Ensey v. Ozzie's Pipeline Padder, Inc., No. 10-2128 (10th Cir. 2011)

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Justia Opinion Summary

Plaintiff John Ensey was employed by both Defendant Ozzie’s Pipeline Padder, Inc. (Ozzie’s) and Rockford Corporation when he was severely injured. He sued Ozzie’s but was denied relief on the ground that
Ozzie’s was protected by the exclusive-remedy provision of the New Mexico Workers’ Compensation Act. Plaintiff appealed, contending that Ozzie’s could not invoke the exclusivity provision because it failed to show that it contributed to paying for the workers’ compensation policy obtained by co-employer Rockford. Upon review, the Tenth Circuit concluded that under New Mexico law Ozzie’s was protected by the exclusivity provision because its contract with Rockford required Rockford to obtain workers’ compensation insurance for Plaintiff, and Plaintiff failed to produce evidence to overcome the inference that Ozzie’s therefore contributed to paying the insurance premium. Accordingly, the Court affirmed the district court's judgment that denied him relief.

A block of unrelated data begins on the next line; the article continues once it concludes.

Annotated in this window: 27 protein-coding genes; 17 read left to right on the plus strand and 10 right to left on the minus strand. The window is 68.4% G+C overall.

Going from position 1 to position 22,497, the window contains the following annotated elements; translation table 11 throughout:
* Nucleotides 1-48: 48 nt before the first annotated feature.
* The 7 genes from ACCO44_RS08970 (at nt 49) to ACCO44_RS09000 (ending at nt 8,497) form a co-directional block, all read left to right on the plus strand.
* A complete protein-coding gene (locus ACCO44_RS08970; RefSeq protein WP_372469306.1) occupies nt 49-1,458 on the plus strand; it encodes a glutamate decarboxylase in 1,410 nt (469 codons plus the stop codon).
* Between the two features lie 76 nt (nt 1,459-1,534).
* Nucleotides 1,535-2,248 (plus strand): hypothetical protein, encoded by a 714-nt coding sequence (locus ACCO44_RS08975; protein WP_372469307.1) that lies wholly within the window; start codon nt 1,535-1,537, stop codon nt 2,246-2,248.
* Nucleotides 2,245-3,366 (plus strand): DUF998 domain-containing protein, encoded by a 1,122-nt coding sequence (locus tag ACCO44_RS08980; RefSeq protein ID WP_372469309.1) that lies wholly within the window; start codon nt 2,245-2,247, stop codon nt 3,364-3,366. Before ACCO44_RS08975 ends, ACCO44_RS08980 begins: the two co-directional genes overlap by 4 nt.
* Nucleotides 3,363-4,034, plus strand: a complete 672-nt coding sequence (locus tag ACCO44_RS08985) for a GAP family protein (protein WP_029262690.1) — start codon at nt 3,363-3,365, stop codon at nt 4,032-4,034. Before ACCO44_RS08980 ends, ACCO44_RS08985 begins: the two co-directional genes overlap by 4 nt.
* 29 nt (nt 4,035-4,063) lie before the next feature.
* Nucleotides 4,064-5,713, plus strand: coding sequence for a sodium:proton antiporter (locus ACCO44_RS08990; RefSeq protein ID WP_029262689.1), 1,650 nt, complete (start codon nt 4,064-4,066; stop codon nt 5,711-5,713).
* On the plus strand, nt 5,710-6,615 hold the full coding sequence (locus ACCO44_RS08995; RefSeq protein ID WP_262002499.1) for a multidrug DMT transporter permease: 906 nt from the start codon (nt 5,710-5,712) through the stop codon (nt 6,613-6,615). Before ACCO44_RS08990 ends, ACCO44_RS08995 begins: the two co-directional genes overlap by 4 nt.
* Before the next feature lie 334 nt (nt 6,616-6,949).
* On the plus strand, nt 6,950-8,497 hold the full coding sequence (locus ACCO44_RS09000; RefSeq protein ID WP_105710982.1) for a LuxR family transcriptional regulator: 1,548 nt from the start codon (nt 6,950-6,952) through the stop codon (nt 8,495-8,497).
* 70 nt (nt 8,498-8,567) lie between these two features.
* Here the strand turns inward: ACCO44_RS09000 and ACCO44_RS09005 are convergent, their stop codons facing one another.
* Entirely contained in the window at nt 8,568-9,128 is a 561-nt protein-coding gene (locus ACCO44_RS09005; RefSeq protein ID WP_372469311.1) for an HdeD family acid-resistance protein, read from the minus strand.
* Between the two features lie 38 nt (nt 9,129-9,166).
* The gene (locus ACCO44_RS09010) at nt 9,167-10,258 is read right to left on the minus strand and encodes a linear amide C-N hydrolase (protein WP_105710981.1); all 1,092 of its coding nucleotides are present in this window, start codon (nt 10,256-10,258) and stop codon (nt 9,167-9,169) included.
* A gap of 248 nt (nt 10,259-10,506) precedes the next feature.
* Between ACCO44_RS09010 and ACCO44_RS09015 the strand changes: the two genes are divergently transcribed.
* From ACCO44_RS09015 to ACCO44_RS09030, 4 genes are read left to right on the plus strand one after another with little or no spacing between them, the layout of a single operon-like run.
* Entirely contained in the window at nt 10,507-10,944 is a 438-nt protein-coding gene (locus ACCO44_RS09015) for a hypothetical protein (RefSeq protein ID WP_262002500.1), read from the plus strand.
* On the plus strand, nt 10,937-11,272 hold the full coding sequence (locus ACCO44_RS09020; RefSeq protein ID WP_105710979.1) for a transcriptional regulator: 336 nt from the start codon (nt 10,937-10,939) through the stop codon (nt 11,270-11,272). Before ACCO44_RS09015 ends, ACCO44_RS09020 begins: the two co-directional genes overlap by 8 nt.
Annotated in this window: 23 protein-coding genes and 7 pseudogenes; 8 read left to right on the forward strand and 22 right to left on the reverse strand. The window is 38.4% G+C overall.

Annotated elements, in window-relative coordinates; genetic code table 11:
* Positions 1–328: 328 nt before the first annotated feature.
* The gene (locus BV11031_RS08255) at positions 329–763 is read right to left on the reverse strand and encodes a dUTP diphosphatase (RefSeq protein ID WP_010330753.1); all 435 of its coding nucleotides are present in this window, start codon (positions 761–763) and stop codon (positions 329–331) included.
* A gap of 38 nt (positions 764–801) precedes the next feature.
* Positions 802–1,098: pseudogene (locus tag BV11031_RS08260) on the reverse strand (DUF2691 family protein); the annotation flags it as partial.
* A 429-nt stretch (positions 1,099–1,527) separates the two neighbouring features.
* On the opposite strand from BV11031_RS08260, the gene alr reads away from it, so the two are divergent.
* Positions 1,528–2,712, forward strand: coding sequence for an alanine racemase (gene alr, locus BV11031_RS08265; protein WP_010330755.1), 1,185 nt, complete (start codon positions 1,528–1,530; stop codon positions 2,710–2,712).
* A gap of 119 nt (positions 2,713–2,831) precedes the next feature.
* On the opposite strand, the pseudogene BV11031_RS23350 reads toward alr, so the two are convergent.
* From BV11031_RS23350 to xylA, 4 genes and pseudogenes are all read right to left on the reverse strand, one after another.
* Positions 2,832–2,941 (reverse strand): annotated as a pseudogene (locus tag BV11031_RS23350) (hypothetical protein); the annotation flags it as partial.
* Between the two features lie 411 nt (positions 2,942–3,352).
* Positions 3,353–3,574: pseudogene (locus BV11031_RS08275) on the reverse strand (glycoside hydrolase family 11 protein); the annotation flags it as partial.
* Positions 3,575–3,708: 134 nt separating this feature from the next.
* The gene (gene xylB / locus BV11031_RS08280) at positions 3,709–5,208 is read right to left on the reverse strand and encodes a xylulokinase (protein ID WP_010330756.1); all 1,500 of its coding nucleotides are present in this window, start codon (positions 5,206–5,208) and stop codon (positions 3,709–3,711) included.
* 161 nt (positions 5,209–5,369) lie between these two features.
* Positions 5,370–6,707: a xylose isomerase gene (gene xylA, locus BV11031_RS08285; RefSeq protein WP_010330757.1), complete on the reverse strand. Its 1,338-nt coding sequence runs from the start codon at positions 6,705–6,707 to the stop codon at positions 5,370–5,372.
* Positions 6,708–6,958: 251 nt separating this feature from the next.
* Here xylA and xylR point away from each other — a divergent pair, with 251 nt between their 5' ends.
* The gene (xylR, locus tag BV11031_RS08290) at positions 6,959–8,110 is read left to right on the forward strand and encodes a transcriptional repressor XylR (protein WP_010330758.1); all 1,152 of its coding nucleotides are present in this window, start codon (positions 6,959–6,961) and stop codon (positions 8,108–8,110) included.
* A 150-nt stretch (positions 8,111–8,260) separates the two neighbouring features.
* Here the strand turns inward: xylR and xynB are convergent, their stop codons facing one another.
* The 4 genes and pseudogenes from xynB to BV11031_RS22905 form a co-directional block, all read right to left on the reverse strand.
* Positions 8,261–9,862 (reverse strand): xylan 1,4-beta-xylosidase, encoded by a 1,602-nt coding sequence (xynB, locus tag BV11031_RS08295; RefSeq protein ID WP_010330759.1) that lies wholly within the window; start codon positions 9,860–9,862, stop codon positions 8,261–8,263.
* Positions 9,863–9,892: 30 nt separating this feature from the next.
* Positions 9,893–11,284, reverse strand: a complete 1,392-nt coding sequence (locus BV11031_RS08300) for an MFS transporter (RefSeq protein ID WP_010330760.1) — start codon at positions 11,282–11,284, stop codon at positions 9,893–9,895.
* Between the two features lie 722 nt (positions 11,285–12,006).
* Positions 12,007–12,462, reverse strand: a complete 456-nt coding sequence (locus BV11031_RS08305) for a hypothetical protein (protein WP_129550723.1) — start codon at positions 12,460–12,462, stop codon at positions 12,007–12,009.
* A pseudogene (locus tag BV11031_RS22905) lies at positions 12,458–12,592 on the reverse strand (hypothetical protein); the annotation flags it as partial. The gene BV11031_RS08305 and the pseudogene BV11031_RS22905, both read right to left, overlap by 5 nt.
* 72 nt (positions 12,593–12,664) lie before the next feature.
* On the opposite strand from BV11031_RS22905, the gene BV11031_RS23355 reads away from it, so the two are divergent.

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FILED United States Court of Appeals Tenth Circuit November 14, 2011 UNITED STATES COURT OF APPEALS Elisabeth A. Shumaker Clerk of Court TENTH CIRCUIT JOHN ENSEY, Plaintiff - Appellant, v. No. 10-2128 (D. New Mexico) OZZIE S PIPELINE PADDER, INC., (D.C. No. 1:08-CV-00801-JAP-CG) Defendant - Appellee. ORDER AND JUDGMENT * Before HARTZ, EBEL, and HOLMES, Circuit Judges. Plaintiff John Ensey was employed by both Defendant Ozzie s Pipeline Padder, Inc. (Ozzie s) and Rockford Corporation (Rockford) when he was severely injured. He sued Ozzie s but was denied relief on the ground that Ozzie s was protected by the exclusive-remedy provision of the New Mexico Workers Compensation Act. Mr. Ensey appeals, contending that Ozzie s could not invoke the exclusivity provision because it failed to show that it contributed * This order and judgment is not binding precedent except under the doctrines of law of the case, res judicata, and collateral estoppel. It may be cited, however, for its persuasive value consistent with Fed. R. App. P. 32.1 and 10th Cir. R. 32.1. to paying for the workers compensation policy obtained by co-employer Rockford. We have jurisdiction under 28 U.S.C. § 1291 and affirm. Under New Mexico law Ozzie s was protected by the exclusivity provision because its contract with Rockford required Rockford to obtain workers compensation insurance for Mr. Ensey and Mr. Ensey failed to produce evidence to overcome the inference that Ozzie s therefore contributed to paying the insurance premium. See Vigil v. Digital Equip. Corp., 925 P.2d 883, 886 (N.M. Ct. App. 1996). I. BACKGROUND A. Facts Ozzie s manufactures pipeline padding machines. At the time relevant to this case, it did not sell the machines but leased them and trained its employees to operate them. It trained Mr. Ensey in Wyoming starting in August 2005. In July 2005 Rockford entered into a contract with Ozzie s to lease one or two padding machines. The contract said that Ozzie s would provide names of qualified operators, who would be paid their wages and benefits by Rockford. Rockford would also be responsible for applicable workers[ ] compensation for the Operator and [for providing] a certificate of insurance evidencing workers[ ] compensation coverage for a minimum of $50,000 . . . for each employee. Aplt. App. pt. 2 at 172. -2- Ozzie s sent Mr. Ensey to work on a Rockford project in southern New Mexico in September 2005. On October 19, 2005, he was badly injured when pulled into a padding machine B. Court Proceedings Mr. Ensey sued Ozzie s in the United States District Court for the District of New Mexico. Ozzie s raised as a defense the exclusive-remedy provision of the Workers Compensation Act, which states that [a]ny employer who has complied with the provisions of the Workers Compensation Act . . . relating to insurance . . . shall not be subject to any other liability whatsoever for the death of or personal injury to any employee, except as provided in the Workers Compensation Act. N.M. Stat. Ann. § 52-1-8 (1978). Ozzie s asserted that it was protected by the exclusivity provision because (1) Mr. Ensey was an employee of Ozzie s when the accident occurred and (2) Ozzie s had procured workers compensation insurance for Mr. Ensey by contractually requiring Rockford to obtain such insurance for Mr. Ensey. The district court accepted Ozzie s legal argument that its contract with Rockford protected Ozzie s under the exclusivity provision if Mr. Ensey was an employee of Ozzie s and Rockford. But it ruled that a jury would need to resolve the disputed fact of whether Mr. Ensey was their employee. After a trial on the issue, the jury rendered a verdict that Mr. Ensey was an employee of both Ozzie s and Rockford, thereby resulting in a judgment for Ozzie s. -3- II. DISCUSSION On appeal Mr. Ensey does not challenge the jury s verdict that he was an employee of both Ozzie s and Rockford at the time of his accident. His sole issue is that the district court erred in ruling that Ozzie s was protected by the exclusivity provision of the Workers Compensation Act if he was a dual employee of the two companies. Because that ruling did not require the court to resolve any disputed questions of fact, the issue before us is solely a matter of law, which we review de novo. See US Fax Law Ctr., Inc. v. iHire, Inc., 476 F.3d 1112, 1118 (10th Cir. 2007). When this court must resolve an issue of state law, our task is to predict how the highest court of that state would rule on the issue. See Grynberg v. Total S.A., 538 F.3d 1336, 1354 (10th Cir. 2008). We can rely, however, on a decision of a state s intermediate appellate court if there is no reason to doubt that it reflects state law. See id. In our view, the result in this case is compelled by the New Mexico Court of Appeals decision in Vigil. In that case the worker was employed by a personnel agency, Manpower Temporary Services, that contracted with Digital Equipment Corporation to supply temporary workers. See Vigil, 925 P.2d at 884. Under the contract, Digital paid Manpower a fee for each worker, while Manpower paid the worker s salary and was required . . . to carry workers compensation insurance for its employees and show proof of coverage to -4- Digital. Id. After the worker was injured on the job, he sued Digital and the trial court granted Digital summary judgment. See id. The court of appeals affirmed. See id. at 887. It held that even though the worker was an employee of Manpower, he was also a special employee of Digital, because he had a contract with Digital, he was performing Digital s work, and Digital had the right to control his work. See id. at 886 87. On the issue relevant to this appeal, the court held that Digital complied with the Workers Compensation Act s insurance requirement by contractually ensuring that Manpower would purchase workers compensation insurance for the employee. See id. at 886. Digital was therefore entitled to invoke the protection of the exclusive remedy provision of the Act. Id. at 885. The worker in Vigil argued that Digital could not enjoy the protections of the Workers Compensation Act because it had not paid for his workers compensation insurance. See id. Although New Mexico courts had already held that a special employer could comply with the Act by ensuring, in a contract with the general employer, that the employee received workers compensation insurance, the worker attempted to distinguish these cases on the ground that the contract between Manpower and Digital did not explicitly provide that Digital s payments to Manpower included payments for the purchase of workers compensation insurance. Id. at 885. The appeals court rejected the argument, holding that it sufficed that Digital had been aware of its potential exposure to -5- claims from the employees of the general employer and had negotiated the contract to provide benefits to temporary employees in the event of an injury. Id. at 886. It was not necessary that the parties agreement . . . spell out their obligations regarding actual procurement of the insurance, id, or that there be specific evidence concerning how the special employer pays for that coverage. Id. at 884. The court held that the contractual provision alone would suffice, saying that Digital had presented evidence in the form of its contract implying that it paid the costs of workers compensation insurance indirectly as part of the fee it paid to Manpower. Id. at 886. It recognized that this evidence could be rebutted, but it affirmed because the worker presented no evidence contradicting this prima facie evidence of indirect payment. Id. The essentials of this case are indistinguishable from Vigil. Mr. Ensey had two employers, one of which sent him to the other on a temporary basis. The two employers entered into a contract that required one to carry workers compensation insurance for the worker (and provide proof of that insurance). See id. at 884. These contractual provisions are prima facie evidence that Ozzie s knew of its potential exposure to tort claims from its employees and had indirectly paid for their workers compensation coverage. See id. at 886. -6- Mr. Ensey failed to present evidence that Ozzie s had not paid indirectly for that insurance coverage. See id. at 886. 1 We reject Mr. Ensey s arguments that Vigil does not govern his case. First, his reliance on Harger v. Structural Services, Inc., 916 P.2d 1324, 1333 (N.M. 1996) is misplaced. He argues that Harger shows that a general contractor cannot benefit from the exclusivity provisions of the Workers Compensation Act by contractually ensuring that a subcontractor buys insurance for its employee. But, as Vigil pointed out, 925 P.2d at 887, the Harger ruling applies only to employees in a statutory employment relationship, not borrowed or special employees, as Mr. Ensey was. See Hamberg v. Sandia Corp., 179 P.3d 1209, 1211 (N.M. 2008) ( A statutory employment relationship exists when any employer procures any work to be done wholly or in part for him by a contractor other than an independent contractor and the work so procured to be done is a part or process in the trade or business or undertaking of such employer. (internal quotation marks omitted)). Second, we reject Mr. Ensey s claim that we are bound by Matkins v. Zero Refrigerated Lines, Inc., 602 P.2d 195 (N.M. Ct. App. 1979). That case is 1 At oral argument, counsel for Mr. Ensey contended that there is such contradicting evidence. But this contention came too late. We will not consider an argument raised for the first time at oral argument. See Mondragón v. Thompson, 519 F.3d 1078, 1081 n.2 (10th Cir. 2008). -7- inapplicable here because the defendant was not an employer of the plaintiff. Vigil limited Matkins to its facts, see 925 P.2d at 886, and we must do the same. Third, we are not persuaded by Mr. Ensey s argument that Vigil applies only to leased-employee situations. True, the leading dual-employer cases of Vigil, 925 P.2d at 884, Rivera v. Sagebrush Sales, Inc., 884 P.2d 832, 835 (N.M. Ct. App. 1994), and Hamberg, 162 P.3d at 911, involved staffing agencies. But Ozzie s acted in essence as a staffing agency by loaning out Mr. Ensey s services on a temporary basis until the Rockford project was concluded. And more importantly, the rationale of these cases is not limited to that context. The underlying principle is that an employer complies with its responsibilities under the Workers Compensation Act when it contractually ensures that the coemployer will purchase insurance. As Rivera noted, [I]t is the employee s receipt of the quid pro quo workers compensation coverage with its attendant quick recovery and simplified procedures which justifies the loss of the right to bring a tort case. 884 P.2d at 836. So long as the employee received the quid pro quo in part through [the employer s] efforts to insure that [its co-employer s] employees would be compensated through the worker s compensation system, it complied with the Act and the lawsuit is barred. Id. Nothing about this principle is dependent on an employee-leasing arrangement. See Harger, 916 P.2d at 1333 ( an employer may satisfy its obligation to comply with the insurance provisions by providing insurance through a third party. ). -8- Finally, Mr. Ensey suggests that Vigil should apply in only one direction when the special employer (here, Rockford) requires the general employer (Ozzie s) to obtain workers compensation insurance. But the essential element is whether the employer claiming the benefits of exclusivity has contributed to the workers compensation premiums. That contribution may be more obvious when the employer claiming exclusivity is making payments to the other employer, as when the special employer leases an employee from the general employer. But when the money flows in the opposite direction (in our case, from Rockford to Ozzie s, which is seeking the benefit of exclusivity), basic economics still tells us that Ozzie s likely paid for the requirement that Rockford procure workers compensation insurance by reducing what Rockford would otherwise have to pay Ozzie s to lease the padding machine. It is unusual for a contractual provision to come free to the party benefitting from the provision, although, as in Vigil, the worker is entitled to try to prove that in a specific case. III. CONCLUSION We AFFIRM the judgment of the district court. ENTERED FOR THE COURT Harris L Hartz Circuit Judge -9-